USF closer Quackenbush making most of 2nd chance
TAMPA -- As USF's closer, senior right-hander Kevin Quackenbush has been dominant in finishing off wins for the Bulls this season, ranking among the top relievers in the nation, with a miniscule 0.89 ERA that ranks as the best by any pitcher in USF history.
Six months ago, he didn't know if he'd ever have the opportunity to play baseball again.
"Definitely, there was a time when I didn't think I was ever going to play again," the 22-year-old said Wednesday, preparing for USF's final series of the regular season. "I made a mistake. I learned from it. I definitely appreciate baseball a lot more now. It's definitely a privilege to play."
Quackenbush's success this season is a story in second chances, in an athlete making a major mistake off the field but working to prove himself again, as being the best thing a reliever can aspire to be: reliable.
"With everything he went through in the fall, I would have never dreamed it would turn out the way it has," Bulls coach Lelo Prado said. "He has to take a lot of the credit. He has been a man about it, took responsibility for his actions. He's always done the right thing. ... This was the first time he's ever messed up, in school, anything. Was it a messup? Yes, a big one. I joke with him, 'You decided to hit a home run on your first and only screwup.'"
Early on the morning of Oct. 31, Quackenbush was arrested near USF's campus on a felony count of leaving the scene of an accident with injury. According to police, Quackenbush hit a marked police car with his Dodge Ram at 2:59 a.m., hard enough to flip the cruiser three times until it landed in a ditch. The officer suffered a laceration to his head, and Quackenbush continued home to his apartment, where he was arrested a half-hour later after admitting to police he didn't stop because he was "scared."
As part of a plea agreement reach in January, Quackenbush agreed to 100 hours of community service, four years of probation and $1,600 in court costs. He cannot consume alcohol as part of his agreement and is subject to random drug testing. If he upholds his end of the agreement, the probation can be ended early after two years and the charge dropped.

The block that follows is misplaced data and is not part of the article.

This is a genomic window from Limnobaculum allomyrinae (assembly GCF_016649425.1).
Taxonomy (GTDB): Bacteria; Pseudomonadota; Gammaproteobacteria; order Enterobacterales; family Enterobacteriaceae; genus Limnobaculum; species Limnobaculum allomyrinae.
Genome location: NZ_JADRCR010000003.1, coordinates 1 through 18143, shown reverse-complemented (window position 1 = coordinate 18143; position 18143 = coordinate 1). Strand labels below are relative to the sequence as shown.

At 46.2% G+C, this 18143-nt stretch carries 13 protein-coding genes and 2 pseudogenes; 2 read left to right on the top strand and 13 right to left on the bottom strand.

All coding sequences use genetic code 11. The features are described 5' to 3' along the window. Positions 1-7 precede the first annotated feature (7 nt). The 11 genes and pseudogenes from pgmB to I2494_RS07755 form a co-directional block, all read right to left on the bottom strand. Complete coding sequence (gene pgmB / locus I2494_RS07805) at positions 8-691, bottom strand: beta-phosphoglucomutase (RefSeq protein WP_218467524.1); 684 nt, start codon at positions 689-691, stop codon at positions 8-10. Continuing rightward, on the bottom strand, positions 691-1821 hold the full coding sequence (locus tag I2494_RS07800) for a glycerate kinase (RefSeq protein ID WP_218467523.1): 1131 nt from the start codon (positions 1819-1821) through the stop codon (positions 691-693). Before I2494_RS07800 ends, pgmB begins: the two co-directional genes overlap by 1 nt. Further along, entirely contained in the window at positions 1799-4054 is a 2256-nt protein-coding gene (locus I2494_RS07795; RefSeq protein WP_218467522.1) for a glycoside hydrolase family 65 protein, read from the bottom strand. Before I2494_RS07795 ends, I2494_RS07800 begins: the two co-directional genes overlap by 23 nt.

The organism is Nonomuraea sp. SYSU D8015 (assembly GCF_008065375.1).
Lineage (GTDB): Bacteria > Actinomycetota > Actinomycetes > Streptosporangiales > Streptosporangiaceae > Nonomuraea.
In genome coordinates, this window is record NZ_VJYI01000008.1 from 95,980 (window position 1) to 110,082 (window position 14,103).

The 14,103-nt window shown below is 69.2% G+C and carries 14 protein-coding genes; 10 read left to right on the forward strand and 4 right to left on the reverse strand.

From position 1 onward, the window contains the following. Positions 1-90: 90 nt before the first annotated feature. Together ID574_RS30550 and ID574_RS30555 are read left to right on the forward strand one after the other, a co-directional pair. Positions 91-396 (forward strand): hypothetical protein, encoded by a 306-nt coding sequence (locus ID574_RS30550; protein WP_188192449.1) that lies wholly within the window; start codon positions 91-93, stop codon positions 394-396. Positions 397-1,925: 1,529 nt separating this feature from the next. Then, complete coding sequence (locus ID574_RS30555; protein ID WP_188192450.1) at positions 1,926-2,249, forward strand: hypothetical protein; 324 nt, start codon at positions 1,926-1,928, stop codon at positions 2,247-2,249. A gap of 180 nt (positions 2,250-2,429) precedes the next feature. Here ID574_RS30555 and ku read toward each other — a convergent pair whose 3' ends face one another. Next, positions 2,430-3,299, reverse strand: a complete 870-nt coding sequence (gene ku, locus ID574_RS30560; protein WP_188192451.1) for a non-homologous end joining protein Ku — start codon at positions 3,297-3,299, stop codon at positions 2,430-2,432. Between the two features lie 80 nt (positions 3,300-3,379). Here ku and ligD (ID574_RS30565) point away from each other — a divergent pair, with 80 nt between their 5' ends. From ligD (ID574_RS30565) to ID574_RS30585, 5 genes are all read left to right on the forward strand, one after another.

"If that court date turns just one little bit, he's out of school, out of everything, if that judge decides to throw him in jail," Prado said. "He got a second chance, and that's what you love to see: A guy understanding what he did was wrong and paying his dues."
Prado said he sees a new focus in Quackenbush, who led the Bulls in appearances last year but had a pedestrian 4.28 ERA and four saves. This year he has 12 saves, best in the Big East. His control has been impeccable, with 41 strikeouts against just six walks -- if he had enough innings to qualify, he would rank third in the nation in strikeouts per nine innings with 12.8 this season.
Quackenbush credits his improvements on the mound to new pitching coach Chuck Hernandez, who has instilled confidence in him and a recognition of the benefits of first-pitch strikes. His fastball has been clocked at 95-96 mph and should be taken in next month's MLB draft, where he'll have a chance to continue his career in the minors. He graduated earlier this month with a degree in business management.
"He could pitch at High-A right now -- he's got great stuff, and he's going to have a great chance in pro ball to move up the ladder," Prado said. "The breaking ball is sharper and he's throwing it for strikes. Velocity's been there. If this team has 30-35 wins, he's up there in every category in the country."
Quackenbush, a Jesuit graduate before he came to USF, is grateful to be pitching this year, and hopeful USF can finish the regular season strong against Pittsburgh this weekend to earn a spot in next week's Big East tournament in Clearwater. Prado said he'll turn to his closer three days in a row if necessary, knowing if his team can't get wins this weekend, its season will be over.
Quackenbush has held opposing batters to a .121 batting average this season, but says he's a better pitcher -- and person -- because of a humility he's gained as a result of his off-season problems. He is eager for another chance to take the mound, to show Prado's faith in him is again the right decision.
"He's been great to me. I have to thank him for giving me a second chance," he said. "It definitely humbled me. I'm not invincible."